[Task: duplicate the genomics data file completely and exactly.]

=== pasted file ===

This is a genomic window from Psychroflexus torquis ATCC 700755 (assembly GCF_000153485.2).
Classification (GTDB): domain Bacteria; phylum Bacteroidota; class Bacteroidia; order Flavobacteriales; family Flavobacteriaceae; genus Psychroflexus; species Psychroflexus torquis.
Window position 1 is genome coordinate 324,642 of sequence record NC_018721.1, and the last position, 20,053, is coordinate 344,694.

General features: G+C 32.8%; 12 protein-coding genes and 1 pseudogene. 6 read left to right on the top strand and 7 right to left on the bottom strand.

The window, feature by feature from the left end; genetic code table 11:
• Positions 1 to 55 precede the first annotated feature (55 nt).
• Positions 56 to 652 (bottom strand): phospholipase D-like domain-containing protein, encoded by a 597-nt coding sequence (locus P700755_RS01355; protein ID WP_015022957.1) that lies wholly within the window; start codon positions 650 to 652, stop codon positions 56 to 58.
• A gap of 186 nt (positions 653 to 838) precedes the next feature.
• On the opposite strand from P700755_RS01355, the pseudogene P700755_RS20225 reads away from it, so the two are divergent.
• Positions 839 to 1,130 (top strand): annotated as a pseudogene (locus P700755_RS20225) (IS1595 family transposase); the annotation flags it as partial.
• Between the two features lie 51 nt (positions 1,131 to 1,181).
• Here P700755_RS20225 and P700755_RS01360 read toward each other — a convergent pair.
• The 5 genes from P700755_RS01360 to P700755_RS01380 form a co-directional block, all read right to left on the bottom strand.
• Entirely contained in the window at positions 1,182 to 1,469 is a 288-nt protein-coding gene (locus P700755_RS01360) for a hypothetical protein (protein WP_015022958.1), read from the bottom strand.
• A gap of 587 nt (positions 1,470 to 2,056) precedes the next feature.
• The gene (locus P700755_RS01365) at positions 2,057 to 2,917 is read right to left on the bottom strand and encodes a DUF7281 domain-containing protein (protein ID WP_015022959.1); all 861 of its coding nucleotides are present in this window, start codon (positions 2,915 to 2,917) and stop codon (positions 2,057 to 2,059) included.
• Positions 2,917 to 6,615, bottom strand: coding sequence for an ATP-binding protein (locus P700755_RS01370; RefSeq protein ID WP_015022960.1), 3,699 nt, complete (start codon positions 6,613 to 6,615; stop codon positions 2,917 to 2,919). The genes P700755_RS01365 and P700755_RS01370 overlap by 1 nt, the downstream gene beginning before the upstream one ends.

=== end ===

This is a genomic window from Psychroflexus torquis ATCC 700755 (assembly GCF_000153485.2).
Classification (GTDB): domain Bacteria; phylum Bacteroidota; class Bacteroidia; order Flavobacteriales; family Flavobacteriaceae; genus Psychroflexus; species Psychroflexus torquis.
Window position 1 is genome coordinate 324,642 of sequence record NC_018721.1, and the last position, 20,053, is coordinate 344,694.

General features: G+C 32.8%; 12 protein-coding genes and 1 pseudogene. 6 read left to right on the top strand and 7 right to left on the bottom strand.

The window, feature by feature from the left end; genetic code table 11:
• Positions 1 to 55 precede the first annotated feature (55 nt).
• Positions 56 to 652 (bottom strand): phospholipase D-like domain-containing protein, encoded by a 597-nt coding sequence (locus P700755_RS01355; protein ID WP_015022957.1) that lies wholly within the window; start codon positions 650 to 652, stop codon positions 56 to 58.
• A gap of 186 nt (positions 653 to 838) precedes the next feature.
• On the opposite strand from P700755_RS01355, the pseudogene P700755_RS20225 reads away from it, so the two are divergent.
• Positions 839 to 1,130 (top strand): annotated as a pseudogene (locus P700755_RS20225) (IS1595 family transposase); the annotation flags it as partial.
• Between the two features lie 51 nt (positions 1,131 to 1,181).
• Here P700755_RS20225 and P700755_RS01360 read toward each other — a convergent pair.
• The 5 genes from P700755_RS01360 to P700755_RS01380 form a co-directional block, all read right to left on the bottom strand.
• Entirely contained in the window at positions 1,182 to 1,469 is a 288-nt protein-coding gene (locus P700755_RS01360) for a hypothetical protein (protein WP_015022958.1), read from the bottom strand.
• A gap of 587 nt (positions 1,470 to 2,056) precedes the next feature.
• The gene (locus P700755_RS01365) at positions 2,057 to 2,917 is read right to left on the bottom strand and encodes a DUF7281 domain-containing protein (protein ID WP_015022959.1); all 861 of its coding nucleotides are present in this window, start codon (positions 2,915 to 2,917) and stop codon (positions 2,057 to 2,059) included.
• Positions 2,917 to 6,615, bottom strand: coding sequence for an ATP-binding protein (locus P700755_RS01370; RefSeq protein ID WP_015022960.1), 3,699 nt, complete (start codon positions 6,613 to 6,615; stop codon positions 2,917 to 2,919). The genes P700755_RS01365 and P700755_RS01370 overlap by 1 nt, the downstream gene beginning before the upstream one ends.